Love’s Timeless Turntable: The Last Five Years at Constellation Theatre

The story is timeless. Boy meets girl in New York. Boy is Jewish while girl is a “Shiksa Goddess” (the actual title of one of the show’s songs). Boy is a writer so close to fame that he can hear it calling—and it does, via the ubiquitous cell phone. Girl is an actress pursuing the Backstage trail of early morning auditions, gigantic lines of struggling actors, dismissive casting directors, and summer stock stints in Ohio. The two together are sheer magic… until they’re not. Such is the story of Jamie Wellerstein and Cathy Hiatt in the musical The Last Five Years, written and composed by Jason Robert Brown.

Alex Stone as Jamie Wellerstein – DJ Corey Photography

Yet this is not your typical story line. Or musical, for that matter. This modern romance is a song cycle that unfolds in two opposing registers of time: Jamie and Cathy each alternate telling their story alone, he in chronological order, and she in reverse. They meet on stage for a longer time only once, as they join their lives together in marriage, in a duet and dance. Both performers, Adelina Mitchell (Cathy) and Alex Stone (Jamie), lend powerful, nuanced voices and rich interpretations to their songs. Mitchell displays an outstanding range of vocal dynamics and emotion: from delicate, ethereal soprano to a formidable belt capable of conveying primeval wails of sorrow, especially when it dawns on her that “Jamie is over.” Stone has a similarly impressive and flexible vocal range, using falsetto to great effect, and sometimes sounding downright operatic. 

The eclectic and enjoyable music juggles a mix of styles: pop, rock, Latin, jazz, Klezmer, blues, sounding, now and then, show tune-ish. Music director Marika Countouris succeeds in capturing the full texture of each song while also delineating the songs’ various musical layers and making the transition between styles smooth and natural. In this, she is beautifully supported by Gordon Nimmo-Smith’s impeccable and elegant sound design.

Adelina Mitchell as Cathy Hiatt – DJ Corey Photography

And, of course, it’s not just the singing. Both Mitchell and Stone are such compelling actors. Mitchell reveals Cathy’s character to us through a complicated gamut of emotions: under her radiance and elation brews a cauldron of pain and disappointment. Stone deftly underlines Jamie’s sparkling, self-absorbed charm with sweetness and occasional sadness as well as ardent earnestness in his optimistic attempts to improve his relationship with Cathy and support her in her own dreams.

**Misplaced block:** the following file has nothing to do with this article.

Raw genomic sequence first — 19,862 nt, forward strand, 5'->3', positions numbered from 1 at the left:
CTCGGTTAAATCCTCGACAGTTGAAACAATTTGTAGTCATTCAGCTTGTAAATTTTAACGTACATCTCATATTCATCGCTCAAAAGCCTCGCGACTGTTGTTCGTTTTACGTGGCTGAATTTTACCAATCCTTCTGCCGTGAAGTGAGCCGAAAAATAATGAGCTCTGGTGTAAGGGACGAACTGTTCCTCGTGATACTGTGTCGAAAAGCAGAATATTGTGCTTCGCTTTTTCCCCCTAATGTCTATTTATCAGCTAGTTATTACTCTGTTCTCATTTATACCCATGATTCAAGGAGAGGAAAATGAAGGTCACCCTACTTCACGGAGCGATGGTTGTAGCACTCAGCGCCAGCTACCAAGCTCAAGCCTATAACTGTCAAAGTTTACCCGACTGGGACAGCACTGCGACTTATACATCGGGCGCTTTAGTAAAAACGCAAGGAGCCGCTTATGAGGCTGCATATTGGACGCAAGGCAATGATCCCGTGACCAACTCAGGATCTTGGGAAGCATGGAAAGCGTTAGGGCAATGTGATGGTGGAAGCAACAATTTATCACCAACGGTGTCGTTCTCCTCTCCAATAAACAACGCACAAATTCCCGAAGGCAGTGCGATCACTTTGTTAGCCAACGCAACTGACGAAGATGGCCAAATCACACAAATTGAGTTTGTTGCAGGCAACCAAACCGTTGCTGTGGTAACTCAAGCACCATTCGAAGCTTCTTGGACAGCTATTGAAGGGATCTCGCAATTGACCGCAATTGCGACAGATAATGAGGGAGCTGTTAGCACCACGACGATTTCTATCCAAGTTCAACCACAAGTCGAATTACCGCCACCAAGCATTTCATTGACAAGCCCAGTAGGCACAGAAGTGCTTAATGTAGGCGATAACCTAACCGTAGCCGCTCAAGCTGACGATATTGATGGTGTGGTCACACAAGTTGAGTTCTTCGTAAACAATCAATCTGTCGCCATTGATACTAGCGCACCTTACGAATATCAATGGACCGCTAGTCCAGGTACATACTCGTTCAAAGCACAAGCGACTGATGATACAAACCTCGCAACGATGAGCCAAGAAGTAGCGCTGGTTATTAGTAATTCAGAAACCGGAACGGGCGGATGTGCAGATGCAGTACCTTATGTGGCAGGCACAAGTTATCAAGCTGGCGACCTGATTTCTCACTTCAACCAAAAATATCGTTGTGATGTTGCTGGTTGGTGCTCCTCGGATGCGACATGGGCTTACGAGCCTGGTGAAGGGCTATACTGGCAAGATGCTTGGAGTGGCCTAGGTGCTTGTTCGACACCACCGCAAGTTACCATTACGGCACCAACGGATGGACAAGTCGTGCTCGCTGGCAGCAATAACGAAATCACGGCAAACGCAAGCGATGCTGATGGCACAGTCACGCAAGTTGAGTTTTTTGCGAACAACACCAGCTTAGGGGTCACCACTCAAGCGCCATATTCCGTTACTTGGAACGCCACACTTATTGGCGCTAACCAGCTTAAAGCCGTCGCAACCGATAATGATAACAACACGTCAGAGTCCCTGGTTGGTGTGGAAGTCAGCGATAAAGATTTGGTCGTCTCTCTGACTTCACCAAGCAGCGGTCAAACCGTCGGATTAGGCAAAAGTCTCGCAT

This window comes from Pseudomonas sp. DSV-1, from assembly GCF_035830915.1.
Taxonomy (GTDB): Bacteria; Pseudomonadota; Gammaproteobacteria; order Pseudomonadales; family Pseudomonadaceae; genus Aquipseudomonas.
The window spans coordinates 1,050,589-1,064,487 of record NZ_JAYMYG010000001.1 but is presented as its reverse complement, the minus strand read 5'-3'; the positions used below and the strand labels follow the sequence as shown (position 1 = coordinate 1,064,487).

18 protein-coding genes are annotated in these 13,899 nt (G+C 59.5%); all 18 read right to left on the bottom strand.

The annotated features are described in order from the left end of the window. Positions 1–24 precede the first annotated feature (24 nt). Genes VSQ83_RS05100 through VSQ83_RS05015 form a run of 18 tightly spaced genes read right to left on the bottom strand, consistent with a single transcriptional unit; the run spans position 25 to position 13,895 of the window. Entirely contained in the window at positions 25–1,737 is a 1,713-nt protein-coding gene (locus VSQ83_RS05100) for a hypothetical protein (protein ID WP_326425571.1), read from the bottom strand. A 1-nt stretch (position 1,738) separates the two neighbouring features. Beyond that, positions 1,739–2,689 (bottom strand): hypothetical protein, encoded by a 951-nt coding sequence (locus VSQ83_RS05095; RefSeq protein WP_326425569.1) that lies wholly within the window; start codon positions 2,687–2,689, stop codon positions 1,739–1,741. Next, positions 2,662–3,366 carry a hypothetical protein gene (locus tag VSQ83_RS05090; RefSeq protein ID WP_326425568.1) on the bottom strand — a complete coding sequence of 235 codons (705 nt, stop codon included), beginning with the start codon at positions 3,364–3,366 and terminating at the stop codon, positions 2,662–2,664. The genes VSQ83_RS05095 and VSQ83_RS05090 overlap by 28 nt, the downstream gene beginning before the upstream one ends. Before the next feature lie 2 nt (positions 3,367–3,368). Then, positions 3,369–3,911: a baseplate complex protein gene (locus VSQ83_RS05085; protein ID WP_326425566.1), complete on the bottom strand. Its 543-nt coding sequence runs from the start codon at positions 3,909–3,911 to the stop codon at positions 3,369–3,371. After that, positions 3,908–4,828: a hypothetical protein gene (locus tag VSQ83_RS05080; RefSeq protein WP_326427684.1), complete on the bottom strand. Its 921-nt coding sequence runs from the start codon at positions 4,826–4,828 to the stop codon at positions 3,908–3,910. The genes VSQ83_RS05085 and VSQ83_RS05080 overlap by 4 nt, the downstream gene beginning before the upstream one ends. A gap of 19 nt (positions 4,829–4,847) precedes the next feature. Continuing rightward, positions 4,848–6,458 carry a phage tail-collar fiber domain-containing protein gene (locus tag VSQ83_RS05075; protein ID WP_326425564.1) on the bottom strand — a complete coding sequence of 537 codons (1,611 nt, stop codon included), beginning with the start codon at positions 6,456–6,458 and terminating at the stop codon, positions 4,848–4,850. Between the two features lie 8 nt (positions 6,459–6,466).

A story that plays with time and alternates between he said/she said perspectives is undoubtedly a challenge to stage, but director Kathryn Chase Bryer handles the staging and blocking with mastery and inventiveness. The stage’s turntable plays finely into the feel of time, revealing various moments in the couple’s relationship while interrupting linear time with each turn. It also adds to the timeless aura of the story: the same story of love gone wrong goes round and round, again and again; the records on the turntable may change, the music may be different, but the story repeats itself forever. A.J. Guban’s scenic and lighting design skillfully creates an atmosphere of intimacy that pulls us in to witness the couple’s unravelling and, at the same time, weaves in an air of mystery that enhances the timelessness and keeps us dreaming that somehow it might still work out, even when it doesn’t.

Totally and highly recommended!

The Last Five Years presented by Constellation Theatre Company will be available to stream through video on demand starting on June 22 until July 11, 2021. For more information and to purchase tickets, please visit the Constellation Theatre website

Top photo: Alex Stone as Jamie Wellerstein and Adelina Mitchell as Cathy Hiatt – Cameron Whitman Photography

About Maria-Cristina Necula (98 Articles)
Maria-Cristina Necula’s published work includes the books "The Don Carlos Enigma: Variations of Historical Fictions" and "Life in Opera: Truth, Tempo and Soul," two translations: "Europe à la carte" and Molière’s "The School for Wives," and three poetry collections. Her articles and interviews have appeared in "Classical Singer" Magazine, "Das Opernglas," "Studies in European Cinema," and "Opera News." As a classically-trained singer she has performed in the New York City area at Weill Hall at Carnegie Hall, Merkin Hall, Florence Gould Hall, and the Westchester Broadway Theatre, and has presented on opera at The Graduate Center, Baruch, The City College of New York, and UCLA Southland. She speaks six languages, two of which she honed at the Sorbonne University in Paris and the University of Vienna, and she holds a Ph.D. in Comparative Literature from The Graduate Center. Discover more about her work at